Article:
Microsoft Disables HTTPS For Hotmail Users In Iran, Sudan (and More)

Microsoft Disables HTTPS For Hotmail Users In Iran, Sudan (and More)

Governments in Bahrain, Algeria, Syria, Iran and the Sudan are all free to snoop their citizens’ Hotmail accounts today, as Microsoft has inexplicably disabled HTTPS support for Hotmail users in those countries.

Equally disturbing is how quickly Microsoft seemingly abandoned the feature (at least in the listed countries, as it is still active in Europe and the U.S.). Microsoft deployed the feature, which is present on such platforms as Twitter and Google’s Gmail, in December. HTTPS is largely effective at blocking snooping tools like Firesheep, which hackers can use to glean sensitive information from unprotected Hotmail users.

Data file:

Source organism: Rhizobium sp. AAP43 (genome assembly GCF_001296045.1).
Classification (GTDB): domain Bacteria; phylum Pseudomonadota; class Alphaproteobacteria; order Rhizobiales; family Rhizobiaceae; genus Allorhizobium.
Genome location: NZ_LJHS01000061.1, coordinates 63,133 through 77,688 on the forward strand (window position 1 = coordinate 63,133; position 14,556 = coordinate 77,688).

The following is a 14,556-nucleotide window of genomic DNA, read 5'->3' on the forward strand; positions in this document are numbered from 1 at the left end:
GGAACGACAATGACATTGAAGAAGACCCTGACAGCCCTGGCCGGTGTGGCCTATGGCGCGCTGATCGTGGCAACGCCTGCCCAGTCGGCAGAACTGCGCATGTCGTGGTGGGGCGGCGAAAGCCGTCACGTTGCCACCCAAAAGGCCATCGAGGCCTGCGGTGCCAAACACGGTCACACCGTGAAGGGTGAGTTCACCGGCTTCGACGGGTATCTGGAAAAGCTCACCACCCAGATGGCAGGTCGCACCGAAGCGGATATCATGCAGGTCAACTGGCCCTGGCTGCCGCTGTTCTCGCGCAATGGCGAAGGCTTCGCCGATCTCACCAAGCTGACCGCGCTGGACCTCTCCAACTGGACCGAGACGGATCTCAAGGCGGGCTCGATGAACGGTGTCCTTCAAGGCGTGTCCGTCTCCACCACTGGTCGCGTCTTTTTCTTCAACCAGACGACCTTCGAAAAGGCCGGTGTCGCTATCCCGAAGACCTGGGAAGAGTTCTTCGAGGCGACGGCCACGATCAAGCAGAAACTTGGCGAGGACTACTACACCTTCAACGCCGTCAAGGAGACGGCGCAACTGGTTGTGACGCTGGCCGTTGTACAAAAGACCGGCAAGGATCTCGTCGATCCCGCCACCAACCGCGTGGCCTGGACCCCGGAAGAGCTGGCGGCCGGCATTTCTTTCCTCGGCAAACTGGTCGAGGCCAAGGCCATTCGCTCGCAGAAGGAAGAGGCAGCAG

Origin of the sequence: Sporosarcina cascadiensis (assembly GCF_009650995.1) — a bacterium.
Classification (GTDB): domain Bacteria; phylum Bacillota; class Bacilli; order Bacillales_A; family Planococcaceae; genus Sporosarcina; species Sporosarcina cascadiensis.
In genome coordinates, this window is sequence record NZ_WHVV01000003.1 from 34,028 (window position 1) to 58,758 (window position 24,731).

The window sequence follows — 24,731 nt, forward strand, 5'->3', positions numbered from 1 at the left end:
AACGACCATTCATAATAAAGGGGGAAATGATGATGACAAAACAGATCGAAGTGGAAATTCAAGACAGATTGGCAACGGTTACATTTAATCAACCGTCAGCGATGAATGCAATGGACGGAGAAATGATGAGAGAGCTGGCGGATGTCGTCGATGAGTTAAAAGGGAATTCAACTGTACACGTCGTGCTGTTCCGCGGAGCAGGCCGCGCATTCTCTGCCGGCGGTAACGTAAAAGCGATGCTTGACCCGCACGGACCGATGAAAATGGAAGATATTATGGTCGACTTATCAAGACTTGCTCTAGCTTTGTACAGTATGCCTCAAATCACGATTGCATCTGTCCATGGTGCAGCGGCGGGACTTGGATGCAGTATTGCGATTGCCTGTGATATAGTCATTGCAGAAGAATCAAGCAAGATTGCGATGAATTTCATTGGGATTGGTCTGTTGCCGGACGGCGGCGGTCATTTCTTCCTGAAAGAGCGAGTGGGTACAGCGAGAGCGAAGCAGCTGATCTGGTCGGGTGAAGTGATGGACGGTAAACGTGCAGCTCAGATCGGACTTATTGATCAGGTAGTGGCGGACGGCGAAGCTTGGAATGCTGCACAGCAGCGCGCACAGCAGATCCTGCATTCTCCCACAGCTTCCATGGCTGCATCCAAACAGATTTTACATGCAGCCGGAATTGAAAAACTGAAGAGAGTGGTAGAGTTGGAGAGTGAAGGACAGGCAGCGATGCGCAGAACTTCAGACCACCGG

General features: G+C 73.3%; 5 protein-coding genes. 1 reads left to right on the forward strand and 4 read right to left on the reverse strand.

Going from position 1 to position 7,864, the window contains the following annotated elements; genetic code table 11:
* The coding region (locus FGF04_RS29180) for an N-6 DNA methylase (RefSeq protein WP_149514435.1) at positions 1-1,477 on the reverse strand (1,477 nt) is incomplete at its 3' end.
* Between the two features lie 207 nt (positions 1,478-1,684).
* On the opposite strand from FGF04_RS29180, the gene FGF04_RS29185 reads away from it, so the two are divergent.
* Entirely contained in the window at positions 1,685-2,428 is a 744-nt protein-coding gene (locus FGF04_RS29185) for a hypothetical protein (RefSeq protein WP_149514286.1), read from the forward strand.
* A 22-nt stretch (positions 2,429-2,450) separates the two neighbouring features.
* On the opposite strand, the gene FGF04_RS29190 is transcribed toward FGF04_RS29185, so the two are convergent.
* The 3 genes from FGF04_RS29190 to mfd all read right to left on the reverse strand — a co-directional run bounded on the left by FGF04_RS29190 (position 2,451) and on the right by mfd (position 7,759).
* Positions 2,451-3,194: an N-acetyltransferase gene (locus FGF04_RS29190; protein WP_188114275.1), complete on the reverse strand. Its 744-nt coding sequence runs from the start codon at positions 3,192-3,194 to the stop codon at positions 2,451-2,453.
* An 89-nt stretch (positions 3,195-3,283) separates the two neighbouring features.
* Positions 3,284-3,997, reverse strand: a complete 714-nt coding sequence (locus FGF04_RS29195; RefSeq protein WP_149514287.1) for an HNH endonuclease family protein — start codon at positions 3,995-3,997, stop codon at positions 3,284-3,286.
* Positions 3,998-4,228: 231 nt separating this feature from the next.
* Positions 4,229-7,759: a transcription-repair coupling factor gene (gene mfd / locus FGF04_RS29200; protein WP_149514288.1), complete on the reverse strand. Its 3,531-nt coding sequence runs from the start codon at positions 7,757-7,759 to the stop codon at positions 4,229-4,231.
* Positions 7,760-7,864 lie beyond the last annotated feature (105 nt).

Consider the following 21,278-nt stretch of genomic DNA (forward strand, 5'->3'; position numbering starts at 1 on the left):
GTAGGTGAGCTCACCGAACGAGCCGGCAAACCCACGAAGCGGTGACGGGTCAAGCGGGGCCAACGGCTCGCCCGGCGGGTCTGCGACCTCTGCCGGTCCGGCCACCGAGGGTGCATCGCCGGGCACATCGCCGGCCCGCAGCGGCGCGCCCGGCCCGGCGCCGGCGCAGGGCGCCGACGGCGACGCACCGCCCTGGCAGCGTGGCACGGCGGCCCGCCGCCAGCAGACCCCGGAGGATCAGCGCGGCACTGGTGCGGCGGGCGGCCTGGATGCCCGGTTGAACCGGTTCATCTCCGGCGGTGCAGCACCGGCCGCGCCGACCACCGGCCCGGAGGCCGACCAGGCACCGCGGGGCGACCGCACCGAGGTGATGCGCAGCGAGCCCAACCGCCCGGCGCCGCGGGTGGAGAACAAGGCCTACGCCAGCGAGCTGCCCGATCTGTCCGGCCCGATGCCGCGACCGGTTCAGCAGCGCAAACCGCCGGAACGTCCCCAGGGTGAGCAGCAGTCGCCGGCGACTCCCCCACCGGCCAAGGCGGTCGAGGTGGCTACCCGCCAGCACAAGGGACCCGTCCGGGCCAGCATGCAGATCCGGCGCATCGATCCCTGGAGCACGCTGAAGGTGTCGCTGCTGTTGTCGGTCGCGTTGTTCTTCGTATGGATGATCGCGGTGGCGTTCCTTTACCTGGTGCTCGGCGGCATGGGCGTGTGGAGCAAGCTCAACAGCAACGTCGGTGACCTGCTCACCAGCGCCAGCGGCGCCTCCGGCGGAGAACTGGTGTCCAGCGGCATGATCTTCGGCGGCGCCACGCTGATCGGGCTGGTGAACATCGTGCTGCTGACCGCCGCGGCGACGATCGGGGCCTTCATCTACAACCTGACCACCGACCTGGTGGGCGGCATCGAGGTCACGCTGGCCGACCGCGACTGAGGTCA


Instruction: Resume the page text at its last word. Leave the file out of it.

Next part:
In a statement, the EFF (Electronic Frontier Foundation) offered further explanation, and called for a swift correction of the as-of-yet unexplained security snafu:

For Microsoft to take such an enormous step backwards— undermining the security of Hotmail users in countries where freedom of expression is under attack and secure communication is especially important—is deeply disturbing. We hope that this counterproductive and potentially dangerous move is merely an error that Microsoft will swiftly correct.

Luckily for Hotmail users in the affected countries, the fix is apparently fairly easy: Just change your settings so that the country you’ve selected in your profile is one of the unaffected countries. Good ol’ U.S. of A. works, as does Germaany, France, Israel or Turkey. If you’re using Firefox, the EFF says you can force the use of HTTPS by default. Simply install the HTTPS Everywhere Firefox plug-in and you’ll be good to go. [EFF via Boing Boing]